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WHO CARES? I'm a positive person – so why this feeling of foreboding?

By Hector MacKenzie

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Karen Anderson
Karen Anderson

I have this background feeling of foreboding just now. I am normally a fairly positive person – not in a way too jolly annoying way, but just trying to always believe the best is yet to come. However, it’s very difficult to feel that hope now when it appears that everything is going to hell in a handbasket!

The first inkling was the petrol crisis. I was as usual accompanied by BBC Breakfast presenters on my morning routine and noted that they were saying a few petrol stations ‘down south’ had run out of fuel because of not enough tanker drivers to re-stock. A passing interest and then on with my day.

I work with the radio on in my back bedroom/home office, and I listened to it ramping up as each hour’s news bulletin came and went, and I believe it was about lunchtime that a politician made the fateful comment that there was no need for anyone to panic buy fuel.

“That’s that then”, I thought. “We’re bound to have fighting in the forecourts before the week is out”. It was surreal the way that ten days or so played out and I was glad to see we were not so badly affected up here. Scottish pragmatism perhaps, or Grangemouth?

I was very lucky to have done my monthly fill up a couple of days before (don’t use much diesel now that my daily commute is done in slippers) so could look on from the sidelines, but I could imagine the panic I would have felt if I was working in the NHS or if it had happened a few years ago and I needed to get back and forth to Inverness to look after my Mum.

I have noticed the gaps in the shelves of the supermarket which is also attributed to the lack of drivers. In response, I am now to be found lurking in the aisles around 8am with scraped back hair and no make-up trawling for fresh fruit that has more than one day on its use by date. My morning walk can now include a small detour when we need a loaf or something as I can’t guarantee to be able to get what I need after work. I guess I am part of the problem in that I have changed my shopping habits, if only in a very minor way.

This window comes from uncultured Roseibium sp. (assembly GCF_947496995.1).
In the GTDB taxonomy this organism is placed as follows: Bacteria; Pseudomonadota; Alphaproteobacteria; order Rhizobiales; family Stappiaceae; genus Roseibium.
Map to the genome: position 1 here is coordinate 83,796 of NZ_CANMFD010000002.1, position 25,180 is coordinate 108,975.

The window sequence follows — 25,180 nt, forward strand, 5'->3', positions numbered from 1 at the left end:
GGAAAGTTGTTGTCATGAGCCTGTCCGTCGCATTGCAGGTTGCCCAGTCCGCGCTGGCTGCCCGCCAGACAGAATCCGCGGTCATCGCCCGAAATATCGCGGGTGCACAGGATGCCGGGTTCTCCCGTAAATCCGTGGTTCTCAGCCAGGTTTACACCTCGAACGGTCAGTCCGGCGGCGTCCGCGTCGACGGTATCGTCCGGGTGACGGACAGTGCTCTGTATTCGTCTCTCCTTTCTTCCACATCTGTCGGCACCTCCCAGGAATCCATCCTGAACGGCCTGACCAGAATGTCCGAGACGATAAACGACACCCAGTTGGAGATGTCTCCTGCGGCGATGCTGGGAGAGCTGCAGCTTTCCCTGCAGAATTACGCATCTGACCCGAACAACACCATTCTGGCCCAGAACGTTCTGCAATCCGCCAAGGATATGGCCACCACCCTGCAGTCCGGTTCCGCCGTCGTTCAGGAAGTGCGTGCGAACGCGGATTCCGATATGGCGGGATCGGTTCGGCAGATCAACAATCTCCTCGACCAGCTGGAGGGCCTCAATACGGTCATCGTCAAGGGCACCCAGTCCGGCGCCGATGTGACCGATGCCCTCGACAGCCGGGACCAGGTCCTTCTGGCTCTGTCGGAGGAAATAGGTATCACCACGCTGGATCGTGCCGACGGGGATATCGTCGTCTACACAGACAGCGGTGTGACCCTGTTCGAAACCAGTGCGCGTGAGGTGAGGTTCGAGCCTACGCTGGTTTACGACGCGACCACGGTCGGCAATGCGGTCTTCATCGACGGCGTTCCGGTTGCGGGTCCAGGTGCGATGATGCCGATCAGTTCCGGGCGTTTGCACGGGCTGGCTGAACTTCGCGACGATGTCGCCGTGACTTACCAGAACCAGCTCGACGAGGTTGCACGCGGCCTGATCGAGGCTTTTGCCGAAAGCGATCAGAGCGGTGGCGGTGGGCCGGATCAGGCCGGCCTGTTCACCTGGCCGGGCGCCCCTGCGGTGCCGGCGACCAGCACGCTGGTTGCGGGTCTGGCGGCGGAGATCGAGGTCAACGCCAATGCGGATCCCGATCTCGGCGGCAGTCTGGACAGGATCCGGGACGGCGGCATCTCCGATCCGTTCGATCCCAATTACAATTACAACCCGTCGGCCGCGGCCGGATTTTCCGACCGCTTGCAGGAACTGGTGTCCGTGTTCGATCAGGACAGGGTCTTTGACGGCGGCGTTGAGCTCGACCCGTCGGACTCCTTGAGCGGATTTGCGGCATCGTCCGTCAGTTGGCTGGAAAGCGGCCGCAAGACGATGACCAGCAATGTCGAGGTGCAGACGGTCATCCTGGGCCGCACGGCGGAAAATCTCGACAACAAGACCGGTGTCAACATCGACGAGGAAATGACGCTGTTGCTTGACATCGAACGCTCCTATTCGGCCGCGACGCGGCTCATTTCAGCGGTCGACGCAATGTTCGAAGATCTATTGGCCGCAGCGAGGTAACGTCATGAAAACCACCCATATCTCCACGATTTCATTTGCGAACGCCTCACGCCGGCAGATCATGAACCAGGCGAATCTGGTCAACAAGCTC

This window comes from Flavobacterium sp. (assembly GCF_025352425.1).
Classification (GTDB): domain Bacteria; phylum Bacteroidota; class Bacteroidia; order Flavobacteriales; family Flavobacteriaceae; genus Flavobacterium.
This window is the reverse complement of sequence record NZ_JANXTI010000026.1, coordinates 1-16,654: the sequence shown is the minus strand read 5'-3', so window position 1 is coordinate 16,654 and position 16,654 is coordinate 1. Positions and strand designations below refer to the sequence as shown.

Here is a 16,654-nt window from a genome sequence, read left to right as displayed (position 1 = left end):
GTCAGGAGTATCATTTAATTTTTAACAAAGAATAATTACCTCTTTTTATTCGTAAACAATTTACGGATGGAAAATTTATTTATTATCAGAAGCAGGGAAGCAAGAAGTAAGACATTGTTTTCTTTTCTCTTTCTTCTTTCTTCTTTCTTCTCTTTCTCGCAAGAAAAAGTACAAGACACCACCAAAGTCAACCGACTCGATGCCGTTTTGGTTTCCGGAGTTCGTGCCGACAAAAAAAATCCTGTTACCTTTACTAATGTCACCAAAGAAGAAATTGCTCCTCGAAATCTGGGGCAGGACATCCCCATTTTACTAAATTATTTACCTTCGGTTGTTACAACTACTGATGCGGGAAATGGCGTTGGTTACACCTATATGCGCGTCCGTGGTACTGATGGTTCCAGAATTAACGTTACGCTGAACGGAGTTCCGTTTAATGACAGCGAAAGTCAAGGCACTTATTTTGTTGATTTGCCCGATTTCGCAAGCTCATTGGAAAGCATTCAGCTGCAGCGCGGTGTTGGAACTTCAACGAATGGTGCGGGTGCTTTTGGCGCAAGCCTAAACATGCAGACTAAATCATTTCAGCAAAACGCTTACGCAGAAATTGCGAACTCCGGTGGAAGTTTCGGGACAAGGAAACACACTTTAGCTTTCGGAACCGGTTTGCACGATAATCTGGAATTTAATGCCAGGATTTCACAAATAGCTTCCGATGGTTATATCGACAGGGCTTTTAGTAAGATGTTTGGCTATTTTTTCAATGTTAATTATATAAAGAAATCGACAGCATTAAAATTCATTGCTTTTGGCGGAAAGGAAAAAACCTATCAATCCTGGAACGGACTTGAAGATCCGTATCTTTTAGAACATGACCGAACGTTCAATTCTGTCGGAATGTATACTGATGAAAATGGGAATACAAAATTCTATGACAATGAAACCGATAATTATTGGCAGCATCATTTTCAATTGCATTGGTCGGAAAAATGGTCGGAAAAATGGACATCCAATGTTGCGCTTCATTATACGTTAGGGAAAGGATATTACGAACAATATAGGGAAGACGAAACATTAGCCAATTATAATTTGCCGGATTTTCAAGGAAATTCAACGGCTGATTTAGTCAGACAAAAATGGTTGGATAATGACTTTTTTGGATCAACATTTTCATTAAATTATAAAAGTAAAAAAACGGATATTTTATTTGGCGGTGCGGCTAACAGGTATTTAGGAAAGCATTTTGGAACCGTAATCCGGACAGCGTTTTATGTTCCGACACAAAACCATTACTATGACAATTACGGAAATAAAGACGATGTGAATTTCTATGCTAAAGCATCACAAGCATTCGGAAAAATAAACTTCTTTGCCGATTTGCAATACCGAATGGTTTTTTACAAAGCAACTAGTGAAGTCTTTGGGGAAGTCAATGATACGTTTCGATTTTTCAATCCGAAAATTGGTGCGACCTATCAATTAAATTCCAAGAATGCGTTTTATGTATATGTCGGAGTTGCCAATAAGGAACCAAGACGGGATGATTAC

But the biggest worry of all is the increasing numbers of Covid cases detected every day and over a hundred people a day are dying with their deaths seem to be becoming ‘par for the course’ which is devastating, especially for their family and friends. I know several carers who are all still effectively shielding as they have no confidence in their ability to stay safe if they go over their thresholds. If this is what ‘living with Covid’ is going to be for the next year or two, we can’t become complacent about people who are living with constant fear for themselves and their loved ones.

The vaccination is a wonderful breakthrough, and boosters are seemingly on the way, but we are still far from a life that we would have recognised as ‘normal’ in 2019. There will be a way out of it as time will pass, but at what cost? Surely not having scant regard for losing over seven hundred people a week? I find that hard to countenance.

Karen is Mum to an autistic teenager and campaigns for the rights of unpaid carers to be supported in their caring role and involved in the decisions that affect their lives and the lives of the people they care for. You can find her on twitter @Karen4Carers.

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